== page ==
Miscoding, misclassification and misdiagnosis of diabetes in primarycare
To determine the effectiveness of self-audit tools designed to detect
miscoding, misclassification and misdiagnosis of diabetes in primary
care.We developed six searches to identify people with diabetes with
potential classification errors. The search results were automatically
ranked from most to least likely to have an underlying problem. Eight
practices with a combined population of 72,000 and diabetes prevalence
2.9\% (n?=?2340) completed audit forms to verify whether additional
information within the patients' medical record confirmed or refuted
the problems identified.The searches identified 347 records, mean
42 per practice. Pre-audit 20\% (n?=?69) had Type?1 diabetes, 70\%
(n?=?241) had Type?2 diabetes, 9\% (n?=?30) had vague codes that
were hard to classify, 2\% (n?=?6) were not coded and one person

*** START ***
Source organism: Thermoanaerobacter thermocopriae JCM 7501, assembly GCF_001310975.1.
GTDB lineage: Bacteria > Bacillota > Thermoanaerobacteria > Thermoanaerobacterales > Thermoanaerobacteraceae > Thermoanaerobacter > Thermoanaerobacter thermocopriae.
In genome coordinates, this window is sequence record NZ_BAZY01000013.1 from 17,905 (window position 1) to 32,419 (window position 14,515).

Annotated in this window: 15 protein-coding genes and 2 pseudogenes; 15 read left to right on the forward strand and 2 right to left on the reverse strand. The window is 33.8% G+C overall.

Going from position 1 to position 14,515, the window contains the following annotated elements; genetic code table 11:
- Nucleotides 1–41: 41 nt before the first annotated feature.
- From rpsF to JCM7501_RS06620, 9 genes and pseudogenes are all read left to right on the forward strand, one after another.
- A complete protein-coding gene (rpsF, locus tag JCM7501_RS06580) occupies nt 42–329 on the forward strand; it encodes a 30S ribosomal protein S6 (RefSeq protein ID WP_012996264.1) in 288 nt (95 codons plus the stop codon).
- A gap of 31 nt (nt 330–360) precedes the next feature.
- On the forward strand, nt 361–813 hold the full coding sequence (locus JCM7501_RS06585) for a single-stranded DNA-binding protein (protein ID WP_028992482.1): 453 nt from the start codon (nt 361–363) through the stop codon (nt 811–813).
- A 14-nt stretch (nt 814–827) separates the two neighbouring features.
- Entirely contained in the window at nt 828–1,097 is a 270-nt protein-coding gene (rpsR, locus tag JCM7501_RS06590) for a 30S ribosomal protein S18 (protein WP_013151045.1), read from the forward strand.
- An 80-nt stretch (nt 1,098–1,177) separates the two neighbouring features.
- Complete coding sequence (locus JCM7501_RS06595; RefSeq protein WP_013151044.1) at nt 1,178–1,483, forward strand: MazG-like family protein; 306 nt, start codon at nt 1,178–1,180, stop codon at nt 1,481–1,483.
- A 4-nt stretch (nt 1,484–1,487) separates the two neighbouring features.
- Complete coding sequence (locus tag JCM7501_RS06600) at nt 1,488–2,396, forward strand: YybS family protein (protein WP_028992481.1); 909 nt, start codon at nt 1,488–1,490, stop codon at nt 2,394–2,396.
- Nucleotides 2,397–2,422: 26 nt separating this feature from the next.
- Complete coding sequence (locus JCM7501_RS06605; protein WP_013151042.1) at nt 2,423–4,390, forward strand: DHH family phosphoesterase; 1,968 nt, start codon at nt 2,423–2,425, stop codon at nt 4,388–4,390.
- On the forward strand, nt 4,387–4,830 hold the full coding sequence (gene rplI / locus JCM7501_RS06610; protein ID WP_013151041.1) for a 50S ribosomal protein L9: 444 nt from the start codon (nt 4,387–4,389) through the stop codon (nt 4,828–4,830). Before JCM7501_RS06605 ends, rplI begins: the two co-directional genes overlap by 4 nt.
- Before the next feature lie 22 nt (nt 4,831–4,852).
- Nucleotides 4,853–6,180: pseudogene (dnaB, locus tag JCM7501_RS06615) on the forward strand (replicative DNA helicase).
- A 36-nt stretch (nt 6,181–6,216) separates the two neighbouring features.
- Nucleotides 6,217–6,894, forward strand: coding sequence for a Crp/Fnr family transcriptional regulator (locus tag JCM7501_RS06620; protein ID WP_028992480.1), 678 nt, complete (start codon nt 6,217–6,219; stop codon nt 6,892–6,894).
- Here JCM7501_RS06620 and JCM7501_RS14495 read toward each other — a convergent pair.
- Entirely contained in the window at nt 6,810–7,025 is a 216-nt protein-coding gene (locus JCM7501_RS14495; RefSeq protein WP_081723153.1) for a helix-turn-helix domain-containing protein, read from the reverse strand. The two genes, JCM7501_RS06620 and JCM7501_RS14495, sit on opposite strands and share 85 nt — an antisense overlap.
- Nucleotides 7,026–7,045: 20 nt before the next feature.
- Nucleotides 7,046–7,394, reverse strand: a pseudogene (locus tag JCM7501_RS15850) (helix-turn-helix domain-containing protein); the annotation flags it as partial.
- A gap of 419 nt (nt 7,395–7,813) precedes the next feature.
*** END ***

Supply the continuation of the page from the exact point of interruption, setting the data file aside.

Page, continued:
was labelled as having gestational diabetes. Of records, 39.2\% (n?=?136)
had important errors: 10\% (n?=?35) had coding errors; 12.1\% (42)
were misclassified; and 17.0\% (59) misdiagnosed as having diabetes.
Thirty-two per cent (n?=?22) of people with Type?2 diabetes (n?=?69)
were misclassified as having Type?1 diabetes; 20\% (n?=?48) of people
with Type?2 diabetes (n?=?241) did not have diabetes; of the 30 patients
with vague diagnostic terms, 50\% had Type?2 diabetes, 20\% had Type?1
diabetes and 20\% did not have diabetes. Examples of misdiagnosis
were found in all practices, misclassification in seven and miscoding
in six.Volunteer practices successfully used these self-audit tools.
Approximately 40\% of patients identified by computer searches (5.8\%
of people with diabetes) had errors; misdiagnosis is commonest, misclassification
may affect treatment options and miscoding in omission from disease
registers and the potential for reduced quality of care.
Published in 2012.